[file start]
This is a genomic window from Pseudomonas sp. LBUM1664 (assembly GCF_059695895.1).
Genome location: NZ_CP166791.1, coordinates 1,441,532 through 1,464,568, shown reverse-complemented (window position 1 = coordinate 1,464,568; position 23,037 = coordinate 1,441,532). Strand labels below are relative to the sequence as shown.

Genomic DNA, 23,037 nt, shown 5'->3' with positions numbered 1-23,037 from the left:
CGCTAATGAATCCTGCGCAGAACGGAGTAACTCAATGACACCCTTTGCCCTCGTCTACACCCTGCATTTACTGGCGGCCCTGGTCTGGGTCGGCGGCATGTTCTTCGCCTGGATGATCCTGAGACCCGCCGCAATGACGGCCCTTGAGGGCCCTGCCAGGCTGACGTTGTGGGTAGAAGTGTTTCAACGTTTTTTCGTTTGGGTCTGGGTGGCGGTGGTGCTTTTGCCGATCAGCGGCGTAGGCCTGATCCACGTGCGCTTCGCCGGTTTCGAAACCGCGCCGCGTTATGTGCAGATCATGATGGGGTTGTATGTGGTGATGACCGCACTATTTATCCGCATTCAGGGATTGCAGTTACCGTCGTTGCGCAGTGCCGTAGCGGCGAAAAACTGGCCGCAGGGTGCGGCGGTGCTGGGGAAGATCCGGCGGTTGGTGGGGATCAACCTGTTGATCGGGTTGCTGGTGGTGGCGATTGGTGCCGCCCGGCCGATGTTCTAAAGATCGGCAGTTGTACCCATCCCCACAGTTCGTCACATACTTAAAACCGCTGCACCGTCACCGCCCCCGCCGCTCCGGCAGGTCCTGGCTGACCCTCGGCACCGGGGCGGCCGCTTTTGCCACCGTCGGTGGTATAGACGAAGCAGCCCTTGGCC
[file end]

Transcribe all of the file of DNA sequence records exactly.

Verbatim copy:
This is a genomic window from Pseudomonas sp. LBUM1664 (assembly GCF_059695895.1).
Genome location: NZ_CP166791.1, coordinates 1,441,532 through 1,464,568, shown reverse-complemented (window position 1 = coordinate 1,464,568; position 23,037 = coordinate 1,441,532). Strand labels below are relative to the sequence as shown.

Genomic DNA, 23,037 nt, shown 5'->3' with positions numbered 1-23,037 from the left:
CGCTAATGAATCCTGCGCAGAACGGAGTAACTCAATGACACCCTTTGCCCTCGTCTACACCCTGCATTTACTGGCGGCCCTGGTCTGGGTCGGCGGCATGTTCTTCGCCTGGATGATCCTGAGACCCGCCGCAATGACGGCCCTTGAGGGCCCTGCCAGGCTGACGTTGTGGGTAGAAGTGTTTCAACGTTTTTTCGTTTGGGTCTGGGTGGCGGTGGTGCTTTTGCCGATCAGCGGCGTAGGCCTGATCCACGTGCGCTTCGCCGGTTTCGAAACCGCGCCGCGTTATGTGCAGATCATGATGGGGTTGTATGTGGTGATGACCGCACTATTTATCCGCATTCAGGGATTGCAGTTACCGTCGTTGCGCAGTGCCGTAGCGGCGAAAAACTGGCCGCAGGGTGCGGCGGTGCTGGGGAAGATCCGGCGGTTGGTGGGGATCAACCTGTTGATCGGGTTGCTGGTGGTGGCGATTGGTGCCGCCCGGCCGATGTTCTAAAGATCGGCAGTTGTACCCATCCCCACAGTTCGTCACATACTTAAAACCGCTGCACCGTCACCGCCCCCGCCGCTCCGGCAGGTCCTGGCTGACCCTCGGCACCGGGGCGGCCGCTTTTGCCACCGTCGGTGGTATAGACGAAGCAGCCCTTGGCC